# A polynomial has only real roots and all coefficients $\pm 1$. Prove the degree $<4$.

Let $P(x)$ be a polynomial with only real roots and all coefficients equal to $\pm 1$. Prove that the degree of the polynomial is less than 4.

This is practice for Putnam, but I am not certain where to begin. I know I need to use inequalities. Could this be a roots of unity problem?

• Well $x^4+1$ has no real roots, so there's a start. – Ian Coley Sep 18 '13 at 4:44
• I think it's supposed to say "A polynomial has ONLY real roots". – Glen O Sep 18 '13 at 4:45
• Yes allow me to correct that. The source for the problem also made that mistake. – Alex Sep 18 '13 at 4:49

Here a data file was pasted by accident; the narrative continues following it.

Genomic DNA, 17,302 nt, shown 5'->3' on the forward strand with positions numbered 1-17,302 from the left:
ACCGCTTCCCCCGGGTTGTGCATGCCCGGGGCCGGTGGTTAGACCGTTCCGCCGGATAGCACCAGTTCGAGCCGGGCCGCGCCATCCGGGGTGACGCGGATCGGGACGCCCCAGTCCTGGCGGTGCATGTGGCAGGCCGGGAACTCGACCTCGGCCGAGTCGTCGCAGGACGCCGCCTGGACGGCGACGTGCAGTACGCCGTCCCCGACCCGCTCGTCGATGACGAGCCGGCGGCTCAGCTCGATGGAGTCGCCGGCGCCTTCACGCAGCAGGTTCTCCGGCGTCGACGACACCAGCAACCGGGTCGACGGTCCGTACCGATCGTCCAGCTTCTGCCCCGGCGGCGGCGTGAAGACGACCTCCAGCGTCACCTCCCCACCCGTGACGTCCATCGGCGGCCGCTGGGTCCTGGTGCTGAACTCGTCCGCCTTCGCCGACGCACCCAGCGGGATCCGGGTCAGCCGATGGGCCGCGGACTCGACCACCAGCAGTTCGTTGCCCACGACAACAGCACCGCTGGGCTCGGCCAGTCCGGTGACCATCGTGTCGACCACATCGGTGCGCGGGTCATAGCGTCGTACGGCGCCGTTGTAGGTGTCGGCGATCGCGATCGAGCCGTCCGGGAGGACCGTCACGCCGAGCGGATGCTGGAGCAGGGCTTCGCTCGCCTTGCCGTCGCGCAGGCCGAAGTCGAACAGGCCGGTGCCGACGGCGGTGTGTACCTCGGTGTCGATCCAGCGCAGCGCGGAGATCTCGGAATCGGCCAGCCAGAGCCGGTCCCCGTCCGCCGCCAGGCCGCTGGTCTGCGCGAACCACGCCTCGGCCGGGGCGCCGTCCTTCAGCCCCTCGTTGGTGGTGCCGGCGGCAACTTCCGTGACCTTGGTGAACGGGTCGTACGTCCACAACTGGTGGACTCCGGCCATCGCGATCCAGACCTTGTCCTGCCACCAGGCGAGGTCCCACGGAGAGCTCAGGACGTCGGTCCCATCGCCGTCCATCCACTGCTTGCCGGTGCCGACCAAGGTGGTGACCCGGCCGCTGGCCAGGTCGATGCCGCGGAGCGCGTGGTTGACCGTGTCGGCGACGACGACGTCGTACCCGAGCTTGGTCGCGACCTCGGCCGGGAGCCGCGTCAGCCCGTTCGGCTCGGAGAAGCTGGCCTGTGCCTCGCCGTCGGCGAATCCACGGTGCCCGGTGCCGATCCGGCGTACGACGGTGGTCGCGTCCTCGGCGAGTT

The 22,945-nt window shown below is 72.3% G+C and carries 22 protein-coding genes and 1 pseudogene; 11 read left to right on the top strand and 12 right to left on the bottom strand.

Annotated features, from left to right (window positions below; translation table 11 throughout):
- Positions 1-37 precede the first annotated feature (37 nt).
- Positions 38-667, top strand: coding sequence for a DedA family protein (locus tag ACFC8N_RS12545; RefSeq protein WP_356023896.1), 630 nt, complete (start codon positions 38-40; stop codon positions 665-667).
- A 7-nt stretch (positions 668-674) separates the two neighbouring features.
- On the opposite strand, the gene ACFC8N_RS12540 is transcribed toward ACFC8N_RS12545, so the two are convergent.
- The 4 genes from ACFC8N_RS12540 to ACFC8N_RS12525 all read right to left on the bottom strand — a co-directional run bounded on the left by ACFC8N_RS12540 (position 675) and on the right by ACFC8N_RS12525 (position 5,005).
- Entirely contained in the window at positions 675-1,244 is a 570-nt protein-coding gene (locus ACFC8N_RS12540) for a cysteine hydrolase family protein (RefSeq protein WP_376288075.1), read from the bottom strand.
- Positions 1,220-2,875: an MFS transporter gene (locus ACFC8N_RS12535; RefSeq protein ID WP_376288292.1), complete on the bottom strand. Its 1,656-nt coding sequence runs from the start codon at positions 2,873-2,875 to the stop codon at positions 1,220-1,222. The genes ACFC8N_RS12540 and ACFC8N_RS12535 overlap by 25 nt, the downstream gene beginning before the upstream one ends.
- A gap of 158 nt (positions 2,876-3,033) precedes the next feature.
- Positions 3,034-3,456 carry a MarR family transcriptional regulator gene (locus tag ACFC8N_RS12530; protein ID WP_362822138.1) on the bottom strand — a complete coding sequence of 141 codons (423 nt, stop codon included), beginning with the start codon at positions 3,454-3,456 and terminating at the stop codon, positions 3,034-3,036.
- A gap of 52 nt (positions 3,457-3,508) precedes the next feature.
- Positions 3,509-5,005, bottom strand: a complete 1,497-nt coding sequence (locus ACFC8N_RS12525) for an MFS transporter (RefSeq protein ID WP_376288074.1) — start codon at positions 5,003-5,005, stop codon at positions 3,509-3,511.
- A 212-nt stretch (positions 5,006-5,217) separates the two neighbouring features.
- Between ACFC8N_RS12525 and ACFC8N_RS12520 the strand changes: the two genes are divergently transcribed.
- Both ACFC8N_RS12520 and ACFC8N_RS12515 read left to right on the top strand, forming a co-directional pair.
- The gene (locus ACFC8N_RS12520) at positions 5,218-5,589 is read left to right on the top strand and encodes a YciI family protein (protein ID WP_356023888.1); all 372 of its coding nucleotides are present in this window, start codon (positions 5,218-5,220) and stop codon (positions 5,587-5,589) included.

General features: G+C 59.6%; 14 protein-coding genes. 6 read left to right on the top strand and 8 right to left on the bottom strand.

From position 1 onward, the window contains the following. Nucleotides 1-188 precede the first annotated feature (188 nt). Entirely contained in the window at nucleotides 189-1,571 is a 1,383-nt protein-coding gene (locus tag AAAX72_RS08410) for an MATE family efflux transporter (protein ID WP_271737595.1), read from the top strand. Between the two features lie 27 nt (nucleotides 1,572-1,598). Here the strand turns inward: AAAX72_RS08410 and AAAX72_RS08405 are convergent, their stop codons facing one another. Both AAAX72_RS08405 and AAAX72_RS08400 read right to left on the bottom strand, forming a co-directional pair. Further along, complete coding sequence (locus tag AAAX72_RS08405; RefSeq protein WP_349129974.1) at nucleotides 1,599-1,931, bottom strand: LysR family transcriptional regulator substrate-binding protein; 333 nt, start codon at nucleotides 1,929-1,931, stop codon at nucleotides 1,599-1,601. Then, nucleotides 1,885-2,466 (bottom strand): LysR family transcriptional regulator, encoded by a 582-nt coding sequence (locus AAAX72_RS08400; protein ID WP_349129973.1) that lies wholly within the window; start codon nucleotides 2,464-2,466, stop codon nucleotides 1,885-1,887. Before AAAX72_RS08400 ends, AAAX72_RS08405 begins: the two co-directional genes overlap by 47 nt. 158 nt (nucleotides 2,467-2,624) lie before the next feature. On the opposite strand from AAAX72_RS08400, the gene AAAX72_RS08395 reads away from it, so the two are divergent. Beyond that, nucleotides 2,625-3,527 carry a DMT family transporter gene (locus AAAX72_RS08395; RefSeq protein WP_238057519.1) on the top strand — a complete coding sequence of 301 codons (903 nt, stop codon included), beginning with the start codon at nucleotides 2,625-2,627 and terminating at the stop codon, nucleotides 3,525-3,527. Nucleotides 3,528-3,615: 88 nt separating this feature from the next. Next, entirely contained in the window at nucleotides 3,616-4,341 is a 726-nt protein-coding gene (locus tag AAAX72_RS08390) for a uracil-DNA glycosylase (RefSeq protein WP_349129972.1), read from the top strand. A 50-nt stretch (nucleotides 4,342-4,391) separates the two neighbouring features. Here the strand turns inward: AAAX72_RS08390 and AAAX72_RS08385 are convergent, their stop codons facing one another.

• There's also the fact that primitive $n$th roots of unity are not real after $n=2$ and they are roots of cyclotomic polynomials, which tend to have only coefficients $\pm1$. – Ian Coley Sep 18 '13 at 4:50
• Just to state the obvious, all coefficients are supposed to be in $\{-1,0,1\}$. – Marc van Leeuwen Sep 18 '13 at 5:04

## 1 Answer

Let $P(x)=x^n+a_1x^{n-1}+...+a_n$ where all $a_i'$ s are $1$ or $-1$ and $x_1,x_2...x_n$ are all real roots of $P.$ By Viet's formulas $|x_1+x_2+...+x_n|=1$ and $x_1^2+x_2^2+...+x_n^2=(x_1+x_2+...x_n)^2-2\sum_{i<j}x_ix_j=1-2a_{2}=3.$ Now we can estimate $3=x_1^2+x_2^2+...x_n^2\ge n\sqrt[n]{x_1^2x_2^2...x_n^2}=n$ so, $n\le 3$ and the result follows.